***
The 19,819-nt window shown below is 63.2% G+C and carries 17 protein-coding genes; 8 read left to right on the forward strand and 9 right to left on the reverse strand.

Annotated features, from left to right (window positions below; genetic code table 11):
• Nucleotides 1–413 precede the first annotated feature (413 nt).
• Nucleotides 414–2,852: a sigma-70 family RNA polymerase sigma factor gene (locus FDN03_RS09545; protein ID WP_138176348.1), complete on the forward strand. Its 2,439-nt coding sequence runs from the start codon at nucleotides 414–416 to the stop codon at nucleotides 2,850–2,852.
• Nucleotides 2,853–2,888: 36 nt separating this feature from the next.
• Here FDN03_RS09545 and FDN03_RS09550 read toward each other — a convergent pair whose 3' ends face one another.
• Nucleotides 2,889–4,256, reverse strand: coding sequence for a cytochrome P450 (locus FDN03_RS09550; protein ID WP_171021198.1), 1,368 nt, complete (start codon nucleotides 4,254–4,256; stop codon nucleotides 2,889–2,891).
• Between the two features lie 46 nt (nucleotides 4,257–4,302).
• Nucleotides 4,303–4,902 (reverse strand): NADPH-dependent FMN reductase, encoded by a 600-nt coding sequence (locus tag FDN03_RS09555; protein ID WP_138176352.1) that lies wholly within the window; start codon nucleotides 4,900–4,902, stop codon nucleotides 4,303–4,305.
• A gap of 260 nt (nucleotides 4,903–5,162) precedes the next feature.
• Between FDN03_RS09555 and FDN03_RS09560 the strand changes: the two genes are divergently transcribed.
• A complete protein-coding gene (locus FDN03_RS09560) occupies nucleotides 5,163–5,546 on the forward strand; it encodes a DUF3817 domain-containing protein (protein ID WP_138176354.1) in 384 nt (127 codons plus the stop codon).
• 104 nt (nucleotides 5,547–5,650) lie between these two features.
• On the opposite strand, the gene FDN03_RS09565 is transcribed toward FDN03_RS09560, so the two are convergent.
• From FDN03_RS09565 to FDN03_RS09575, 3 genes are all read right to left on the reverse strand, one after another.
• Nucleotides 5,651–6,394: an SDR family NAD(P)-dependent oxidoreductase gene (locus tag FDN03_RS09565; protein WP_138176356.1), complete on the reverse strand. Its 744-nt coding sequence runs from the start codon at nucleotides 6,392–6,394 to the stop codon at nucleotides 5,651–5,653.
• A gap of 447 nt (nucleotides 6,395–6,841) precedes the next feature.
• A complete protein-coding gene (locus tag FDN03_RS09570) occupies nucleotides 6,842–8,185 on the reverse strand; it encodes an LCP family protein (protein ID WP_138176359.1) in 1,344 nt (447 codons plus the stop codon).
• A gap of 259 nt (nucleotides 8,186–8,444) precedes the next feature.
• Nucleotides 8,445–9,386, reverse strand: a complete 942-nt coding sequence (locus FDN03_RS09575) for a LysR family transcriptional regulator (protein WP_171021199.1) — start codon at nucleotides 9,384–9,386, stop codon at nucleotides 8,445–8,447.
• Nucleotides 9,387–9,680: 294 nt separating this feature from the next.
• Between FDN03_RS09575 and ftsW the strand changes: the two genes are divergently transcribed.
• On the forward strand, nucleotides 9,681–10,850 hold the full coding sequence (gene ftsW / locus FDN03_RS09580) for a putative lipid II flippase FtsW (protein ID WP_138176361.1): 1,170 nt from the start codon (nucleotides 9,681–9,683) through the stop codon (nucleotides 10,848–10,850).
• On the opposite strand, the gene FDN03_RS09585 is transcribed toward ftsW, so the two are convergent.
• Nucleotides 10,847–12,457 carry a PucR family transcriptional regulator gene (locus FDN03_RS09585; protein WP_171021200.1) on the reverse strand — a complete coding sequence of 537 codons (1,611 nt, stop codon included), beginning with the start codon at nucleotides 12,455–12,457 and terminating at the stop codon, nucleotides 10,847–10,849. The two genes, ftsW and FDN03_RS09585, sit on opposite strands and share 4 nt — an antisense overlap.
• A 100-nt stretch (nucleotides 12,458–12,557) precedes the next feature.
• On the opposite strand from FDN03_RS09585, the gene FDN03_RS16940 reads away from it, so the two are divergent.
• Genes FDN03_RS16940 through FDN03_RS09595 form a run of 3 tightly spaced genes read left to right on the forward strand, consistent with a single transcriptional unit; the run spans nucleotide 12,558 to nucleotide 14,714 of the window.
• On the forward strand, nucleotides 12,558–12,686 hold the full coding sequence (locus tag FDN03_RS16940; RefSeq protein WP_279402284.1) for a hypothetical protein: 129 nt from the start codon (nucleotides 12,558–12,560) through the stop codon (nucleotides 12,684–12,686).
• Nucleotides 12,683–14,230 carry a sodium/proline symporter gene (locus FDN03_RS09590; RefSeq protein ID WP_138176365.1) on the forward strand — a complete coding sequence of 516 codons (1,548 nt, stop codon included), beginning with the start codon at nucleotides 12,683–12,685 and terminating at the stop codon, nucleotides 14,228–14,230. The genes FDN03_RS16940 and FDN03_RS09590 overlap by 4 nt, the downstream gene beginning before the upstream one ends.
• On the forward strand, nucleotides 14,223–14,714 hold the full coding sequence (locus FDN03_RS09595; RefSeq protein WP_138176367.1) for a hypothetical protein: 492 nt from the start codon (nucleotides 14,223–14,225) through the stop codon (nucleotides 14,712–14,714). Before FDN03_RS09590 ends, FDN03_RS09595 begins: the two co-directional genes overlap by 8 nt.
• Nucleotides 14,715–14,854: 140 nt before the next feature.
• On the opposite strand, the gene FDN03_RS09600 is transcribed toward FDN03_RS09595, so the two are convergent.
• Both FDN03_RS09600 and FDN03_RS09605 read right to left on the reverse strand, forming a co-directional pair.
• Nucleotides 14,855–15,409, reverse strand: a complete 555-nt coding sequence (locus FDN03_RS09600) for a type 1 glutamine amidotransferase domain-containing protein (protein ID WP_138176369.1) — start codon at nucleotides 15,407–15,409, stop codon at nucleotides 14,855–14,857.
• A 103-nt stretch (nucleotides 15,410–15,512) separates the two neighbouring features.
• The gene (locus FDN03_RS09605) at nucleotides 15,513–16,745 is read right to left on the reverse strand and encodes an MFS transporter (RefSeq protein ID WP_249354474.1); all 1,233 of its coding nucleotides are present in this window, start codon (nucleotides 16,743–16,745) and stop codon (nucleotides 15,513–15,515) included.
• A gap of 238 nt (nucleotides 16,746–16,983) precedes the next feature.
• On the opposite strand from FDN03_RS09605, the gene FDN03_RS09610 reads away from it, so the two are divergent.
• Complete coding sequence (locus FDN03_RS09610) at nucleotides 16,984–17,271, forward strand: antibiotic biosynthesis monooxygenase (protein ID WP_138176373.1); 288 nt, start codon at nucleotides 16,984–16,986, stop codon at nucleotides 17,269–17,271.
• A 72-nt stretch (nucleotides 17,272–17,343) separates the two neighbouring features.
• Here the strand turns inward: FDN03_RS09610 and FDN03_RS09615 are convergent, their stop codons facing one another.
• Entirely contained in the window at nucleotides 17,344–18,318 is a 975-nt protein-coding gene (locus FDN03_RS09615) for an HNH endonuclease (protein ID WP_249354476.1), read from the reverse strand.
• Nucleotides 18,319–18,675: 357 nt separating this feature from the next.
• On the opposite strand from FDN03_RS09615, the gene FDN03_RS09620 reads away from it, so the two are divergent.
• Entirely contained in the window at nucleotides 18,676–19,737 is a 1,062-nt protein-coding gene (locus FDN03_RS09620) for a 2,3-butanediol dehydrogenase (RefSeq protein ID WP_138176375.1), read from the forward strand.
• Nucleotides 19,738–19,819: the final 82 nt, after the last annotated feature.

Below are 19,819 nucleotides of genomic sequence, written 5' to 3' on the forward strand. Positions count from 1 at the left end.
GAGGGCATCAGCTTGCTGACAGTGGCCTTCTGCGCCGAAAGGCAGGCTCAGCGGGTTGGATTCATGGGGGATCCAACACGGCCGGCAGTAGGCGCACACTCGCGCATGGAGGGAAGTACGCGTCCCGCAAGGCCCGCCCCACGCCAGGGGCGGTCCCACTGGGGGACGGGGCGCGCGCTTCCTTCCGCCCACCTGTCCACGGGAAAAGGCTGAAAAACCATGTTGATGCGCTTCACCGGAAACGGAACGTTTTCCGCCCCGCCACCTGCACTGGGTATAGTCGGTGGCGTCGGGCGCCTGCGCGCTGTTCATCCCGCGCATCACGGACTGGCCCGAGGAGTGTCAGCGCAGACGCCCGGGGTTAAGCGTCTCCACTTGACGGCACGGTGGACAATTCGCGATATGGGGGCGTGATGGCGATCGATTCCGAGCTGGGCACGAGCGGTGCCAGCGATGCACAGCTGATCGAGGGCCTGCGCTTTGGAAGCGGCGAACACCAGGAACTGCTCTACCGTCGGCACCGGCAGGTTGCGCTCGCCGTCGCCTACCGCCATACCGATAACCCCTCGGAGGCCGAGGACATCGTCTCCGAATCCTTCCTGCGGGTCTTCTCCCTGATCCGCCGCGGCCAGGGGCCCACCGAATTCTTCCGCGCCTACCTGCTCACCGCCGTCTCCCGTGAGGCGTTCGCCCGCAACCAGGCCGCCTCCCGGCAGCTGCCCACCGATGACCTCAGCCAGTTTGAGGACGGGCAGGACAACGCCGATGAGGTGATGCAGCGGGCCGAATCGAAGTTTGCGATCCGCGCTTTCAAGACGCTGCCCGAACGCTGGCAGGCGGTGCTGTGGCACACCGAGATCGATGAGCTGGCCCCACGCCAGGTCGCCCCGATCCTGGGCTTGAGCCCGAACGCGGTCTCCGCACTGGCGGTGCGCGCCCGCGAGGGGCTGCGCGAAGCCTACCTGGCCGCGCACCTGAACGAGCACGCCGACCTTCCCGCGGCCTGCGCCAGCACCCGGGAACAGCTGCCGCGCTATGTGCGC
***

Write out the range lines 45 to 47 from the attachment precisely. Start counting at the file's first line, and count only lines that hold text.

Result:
• On the opposite strand from FDN03_RS09615, the gene FDN03_RS09620 reads away from it, so the two are divergent.
• Entirely contained in the window at nucleotides 18,676–19,737 is a 1,062-nt protein-coding gene (locus FDN03_RS09620) for a 2,3-butanediol dehydrogenase (RefSeq protein ID WP_138176375.1), read from the forward strand.
• Nucleotides 19,738–19,819: the final 82 nt, after the last annotated feature.